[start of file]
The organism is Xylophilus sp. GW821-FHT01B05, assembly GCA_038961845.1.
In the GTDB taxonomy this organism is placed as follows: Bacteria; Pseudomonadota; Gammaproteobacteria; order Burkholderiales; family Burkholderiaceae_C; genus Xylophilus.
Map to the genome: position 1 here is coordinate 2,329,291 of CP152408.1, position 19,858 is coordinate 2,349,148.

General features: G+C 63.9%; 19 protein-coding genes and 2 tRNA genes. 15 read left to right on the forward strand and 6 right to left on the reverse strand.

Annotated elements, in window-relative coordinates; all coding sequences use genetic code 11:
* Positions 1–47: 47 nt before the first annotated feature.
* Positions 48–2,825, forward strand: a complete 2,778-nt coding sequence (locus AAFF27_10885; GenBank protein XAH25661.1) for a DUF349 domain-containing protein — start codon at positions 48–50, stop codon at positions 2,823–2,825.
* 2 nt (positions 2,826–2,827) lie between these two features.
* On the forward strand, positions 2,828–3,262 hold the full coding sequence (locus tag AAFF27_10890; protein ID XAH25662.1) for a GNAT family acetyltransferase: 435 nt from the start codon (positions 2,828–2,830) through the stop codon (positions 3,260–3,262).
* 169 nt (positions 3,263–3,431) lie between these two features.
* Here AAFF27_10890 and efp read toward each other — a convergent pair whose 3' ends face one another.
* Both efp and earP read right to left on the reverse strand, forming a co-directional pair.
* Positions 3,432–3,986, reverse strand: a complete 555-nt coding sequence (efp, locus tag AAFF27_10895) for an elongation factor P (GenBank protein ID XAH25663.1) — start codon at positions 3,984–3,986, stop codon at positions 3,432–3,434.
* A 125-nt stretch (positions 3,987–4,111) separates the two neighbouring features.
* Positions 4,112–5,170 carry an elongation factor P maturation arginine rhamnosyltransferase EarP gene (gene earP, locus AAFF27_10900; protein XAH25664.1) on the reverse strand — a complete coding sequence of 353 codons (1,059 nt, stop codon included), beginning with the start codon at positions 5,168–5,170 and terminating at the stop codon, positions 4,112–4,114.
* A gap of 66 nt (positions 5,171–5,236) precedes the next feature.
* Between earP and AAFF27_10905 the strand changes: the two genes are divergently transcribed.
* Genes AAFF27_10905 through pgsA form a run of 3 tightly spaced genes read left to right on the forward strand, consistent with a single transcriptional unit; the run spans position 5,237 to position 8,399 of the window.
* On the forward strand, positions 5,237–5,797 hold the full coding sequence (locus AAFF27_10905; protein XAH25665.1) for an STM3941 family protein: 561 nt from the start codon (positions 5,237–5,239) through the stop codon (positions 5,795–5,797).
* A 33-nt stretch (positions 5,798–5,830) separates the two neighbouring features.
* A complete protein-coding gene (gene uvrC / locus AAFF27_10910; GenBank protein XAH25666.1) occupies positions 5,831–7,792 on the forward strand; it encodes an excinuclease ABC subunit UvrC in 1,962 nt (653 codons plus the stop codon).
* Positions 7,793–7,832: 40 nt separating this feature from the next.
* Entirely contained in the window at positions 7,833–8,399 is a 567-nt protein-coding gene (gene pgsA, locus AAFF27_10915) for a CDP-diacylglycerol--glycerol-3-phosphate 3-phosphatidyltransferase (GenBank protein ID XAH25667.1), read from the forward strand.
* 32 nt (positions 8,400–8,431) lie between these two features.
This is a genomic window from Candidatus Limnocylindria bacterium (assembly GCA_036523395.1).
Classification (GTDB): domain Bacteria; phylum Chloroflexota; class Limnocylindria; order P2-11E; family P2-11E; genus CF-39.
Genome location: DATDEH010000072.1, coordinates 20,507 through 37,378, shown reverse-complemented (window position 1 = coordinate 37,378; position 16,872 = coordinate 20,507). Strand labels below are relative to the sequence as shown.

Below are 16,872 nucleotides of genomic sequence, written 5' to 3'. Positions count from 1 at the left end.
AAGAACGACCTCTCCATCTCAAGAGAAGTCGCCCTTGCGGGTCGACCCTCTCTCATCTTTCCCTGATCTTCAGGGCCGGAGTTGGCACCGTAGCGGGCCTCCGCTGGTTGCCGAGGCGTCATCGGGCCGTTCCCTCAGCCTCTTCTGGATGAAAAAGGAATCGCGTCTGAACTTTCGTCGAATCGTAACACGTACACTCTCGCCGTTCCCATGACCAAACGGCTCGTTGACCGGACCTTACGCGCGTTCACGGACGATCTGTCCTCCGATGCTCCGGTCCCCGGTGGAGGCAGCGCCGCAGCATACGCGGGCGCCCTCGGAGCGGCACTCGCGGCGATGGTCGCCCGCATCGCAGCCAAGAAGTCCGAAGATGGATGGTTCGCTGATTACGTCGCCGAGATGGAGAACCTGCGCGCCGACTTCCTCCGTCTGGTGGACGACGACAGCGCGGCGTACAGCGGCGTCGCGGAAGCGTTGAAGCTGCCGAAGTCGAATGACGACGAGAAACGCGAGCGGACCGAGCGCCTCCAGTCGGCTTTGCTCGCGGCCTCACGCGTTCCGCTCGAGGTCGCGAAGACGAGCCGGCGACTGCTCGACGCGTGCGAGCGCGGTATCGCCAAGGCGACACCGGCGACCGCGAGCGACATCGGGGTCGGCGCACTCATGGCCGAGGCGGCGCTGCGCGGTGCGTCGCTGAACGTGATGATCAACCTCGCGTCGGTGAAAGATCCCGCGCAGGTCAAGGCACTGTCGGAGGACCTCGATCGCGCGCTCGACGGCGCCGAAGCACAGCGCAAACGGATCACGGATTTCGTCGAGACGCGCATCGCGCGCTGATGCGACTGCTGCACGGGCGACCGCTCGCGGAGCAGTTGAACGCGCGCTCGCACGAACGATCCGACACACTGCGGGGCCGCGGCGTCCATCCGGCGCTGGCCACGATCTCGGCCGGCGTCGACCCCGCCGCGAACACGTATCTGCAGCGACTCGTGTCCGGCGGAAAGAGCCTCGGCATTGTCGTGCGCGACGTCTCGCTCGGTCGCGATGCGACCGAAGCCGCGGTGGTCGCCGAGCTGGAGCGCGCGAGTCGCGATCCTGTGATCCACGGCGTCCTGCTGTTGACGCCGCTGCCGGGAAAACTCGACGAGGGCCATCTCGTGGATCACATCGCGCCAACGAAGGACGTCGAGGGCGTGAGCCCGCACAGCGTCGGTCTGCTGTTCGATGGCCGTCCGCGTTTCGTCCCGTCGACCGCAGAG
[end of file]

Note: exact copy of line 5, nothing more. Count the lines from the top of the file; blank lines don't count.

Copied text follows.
Annotated elements, in window-relative coordinates; all coding sequences use genetic code 11: